Anything else.

JC
JC
15 years ago

Jason
A senior fellow of the Ayn Rand institute was proclaiming the US ought to respond against Afghan and Iraq with multiple nukes after 911. I hardly think libertarian values are open borders and lax laws with potential enemies on the home front.

The death Penalty is not anti-libertarian either.

Jason Soon
Jason Soon
15 years ago

The average Randian is a moron, they don’t count.

Jason Soon
Jason Soon
15 years ago

Ken
I wasn’t calling you a centrist fence sitter on account of your quiz score. Or rather, that wasn’t my point. My point is that it is likely that in practice your civil liberties stance is going to be subject to centrist fence sitting too. Whereas people like ABL (to take one example) who score harder core than me do not deserve the silly description you’ve given them since their hard core libertarianism flows over into civil liberties. I think it would be virtually impossible to score over 100 on that quiz and not be a civil libertarian who would put most left leaning and centrist civil libertarians to shame.

Rafe
15 years ago

Ken I don’t think I deserve to be called names either and I would score higher than 56 on the basis of where I would like to end up. My score is reduced by aiming for reasonable objectives at the moment.

Just to take a single issue, what is the evidence or argument that voucher schemes would disadvantage the poor? Especially if rich people who claim to care about these things help out by donation or by personal assistance?

JC
JC
15 years ago

So I guess Jase, there is no other issue you can put forward???

JC
JC
15 years ago

“They’d be more honest if they labelled themselves “I’m-alright-jack-and-everyone-else-can-go-and get-stuffed-ians”

JC
JC
15 years ago

Ken
Do you think unemployment “insurance” is free? That medical insurance is a free port of call for us, or education is too. These are all costly services that could also be purchased on the private market with a good bet that they would better satisfy the consumer.

I for one believe in the dole for example because there are approx. 500,000 people is Australia looking to fill about 120,000 jobs ( it doesn’t go anywhere near enough to compensating people). Nearly all, serious job seekers are, I believe, shut out of the job market because it is a rigged system by those who have a job. I believe these 500,000 aren’t being paid enough for a system that’s rigged against them and they ought to be getting the wages they would be entitled to on the private market if there was not rigging- fully compensated for their losses. That money should come out of the hides of those who work because they maintain a system which is inherently unfair to those to don’t. Does that make me a career? Conversely if I assume you to be someone not supporting labor market dereg., does that make you less of one. There is a good case to argue as to who is or isn’t the carer here, Ken.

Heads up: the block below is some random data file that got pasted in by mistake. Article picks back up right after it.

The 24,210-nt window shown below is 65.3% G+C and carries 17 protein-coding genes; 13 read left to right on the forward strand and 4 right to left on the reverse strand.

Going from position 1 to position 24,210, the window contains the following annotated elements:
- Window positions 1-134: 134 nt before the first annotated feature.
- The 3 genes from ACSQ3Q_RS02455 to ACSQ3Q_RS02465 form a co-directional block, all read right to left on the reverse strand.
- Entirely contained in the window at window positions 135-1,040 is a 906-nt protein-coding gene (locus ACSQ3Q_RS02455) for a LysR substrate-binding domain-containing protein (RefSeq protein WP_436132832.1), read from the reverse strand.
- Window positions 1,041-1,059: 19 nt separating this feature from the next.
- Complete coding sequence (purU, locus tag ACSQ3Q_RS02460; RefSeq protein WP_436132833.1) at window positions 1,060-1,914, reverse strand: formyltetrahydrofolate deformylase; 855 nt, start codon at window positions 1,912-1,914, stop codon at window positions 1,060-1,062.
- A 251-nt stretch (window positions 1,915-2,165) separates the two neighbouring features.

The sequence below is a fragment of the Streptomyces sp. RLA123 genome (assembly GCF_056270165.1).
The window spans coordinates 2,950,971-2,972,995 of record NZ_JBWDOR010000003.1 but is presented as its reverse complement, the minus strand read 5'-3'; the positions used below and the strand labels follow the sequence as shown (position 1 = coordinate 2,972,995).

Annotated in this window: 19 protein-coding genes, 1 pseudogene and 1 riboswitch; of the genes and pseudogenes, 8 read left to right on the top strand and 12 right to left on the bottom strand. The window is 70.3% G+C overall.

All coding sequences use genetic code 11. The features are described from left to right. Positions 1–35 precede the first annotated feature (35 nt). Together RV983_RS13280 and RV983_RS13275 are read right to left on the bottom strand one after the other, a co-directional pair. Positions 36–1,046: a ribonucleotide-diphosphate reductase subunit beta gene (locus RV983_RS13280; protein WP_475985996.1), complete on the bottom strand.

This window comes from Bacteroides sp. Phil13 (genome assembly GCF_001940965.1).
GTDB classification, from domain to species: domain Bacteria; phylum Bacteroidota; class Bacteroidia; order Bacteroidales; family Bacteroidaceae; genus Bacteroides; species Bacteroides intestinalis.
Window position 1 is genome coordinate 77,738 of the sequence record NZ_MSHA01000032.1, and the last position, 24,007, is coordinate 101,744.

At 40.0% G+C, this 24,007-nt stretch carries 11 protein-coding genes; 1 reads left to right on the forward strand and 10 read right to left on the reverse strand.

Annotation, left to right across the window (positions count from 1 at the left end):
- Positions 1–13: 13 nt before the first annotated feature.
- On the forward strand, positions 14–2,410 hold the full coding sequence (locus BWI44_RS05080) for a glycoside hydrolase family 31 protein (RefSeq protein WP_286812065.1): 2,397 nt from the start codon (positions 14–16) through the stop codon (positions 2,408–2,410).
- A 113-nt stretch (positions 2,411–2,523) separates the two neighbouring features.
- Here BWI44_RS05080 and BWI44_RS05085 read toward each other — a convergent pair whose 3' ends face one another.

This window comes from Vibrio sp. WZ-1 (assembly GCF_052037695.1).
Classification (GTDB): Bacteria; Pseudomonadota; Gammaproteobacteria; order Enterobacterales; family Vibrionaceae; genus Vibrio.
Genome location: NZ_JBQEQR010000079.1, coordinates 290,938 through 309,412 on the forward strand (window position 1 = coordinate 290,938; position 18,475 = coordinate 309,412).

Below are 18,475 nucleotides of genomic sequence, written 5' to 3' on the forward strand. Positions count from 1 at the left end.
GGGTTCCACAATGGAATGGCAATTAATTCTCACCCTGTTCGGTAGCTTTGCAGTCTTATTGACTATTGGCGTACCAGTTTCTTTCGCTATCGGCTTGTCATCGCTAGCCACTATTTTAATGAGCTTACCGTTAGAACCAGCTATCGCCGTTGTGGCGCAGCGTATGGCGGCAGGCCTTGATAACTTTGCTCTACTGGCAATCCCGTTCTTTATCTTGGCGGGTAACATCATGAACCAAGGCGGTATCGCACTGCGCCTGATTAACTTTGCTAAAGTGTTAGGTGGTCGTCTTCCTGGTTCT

Vouchers are also not a fully private system anyway because it requires intervention at the government level. The public system isn’t too bad, but why settle for something, which isn’t too bad. Why not settle for the best money can buy. No one’s suggesting a voucher system is or should be cheaper, what most of us are arguing is that it would be superior to the current public/private system we have now. Ask yourself why parents take their kids out of public schools the minute they can afford more money spent on education?

The difficultly you have is that you need to explain why you are impugning false motives or lack of because they don’t agree with your set of beliefs. We all suffer from the “I am ok jack”

JC
JC
15 years ago

Donations

I worked on wall street for many years. Every year at bonus time we’d get our letter telling us what our bonus was for that year along with a slip of paper asking us to submit where 5% of a bonus gross wasn’t going to be donated that year. There were no ifs no buts about that slip, you didn’t fill it in they would make the donation on your behalf. I don’t know what would have happened if anyone ever argued against such altruism. i worked for two firms and both had that “voluntary system”

Link
15 years ago

It was a stupid quiz. I got 43. I have’nt had to say ‘no’ so much as when I had a puppy. Agree with you Ken about the voucher thing.

JC
JC
15 years ago

WASN’T SHOULD BE “WAS”

sorry, error.

Chris Lloyd
Chris Lloyd
15 years ago

I would have expected libertarians to be suspicious of most human rights conventions because they have to be enforced by the state. I personally find it hard to get exciting about most rights: the right to education, or the right to health, or the right to privacy, or the right to gay marriage. I think these things are mostly desirable or permissible, but call them a right and you end up with activist courts turning them into an industry. I am sounding like Andrew Bolt I know, but he is right about some things.

The only rights that really deserve the name are speech (with limits against incitement), suffrage and movement. The first is core to human nature, the second is a pre-requisite of the social contract and the third allows me to piss off if I don’t like what all you other jokers decide. Everything else is up for negotiation and compromise. Jesus, that bottle of wine over dinner must have been stronger than I thought. If this were a pub I would be standing on the table lecturing you all. Sorry…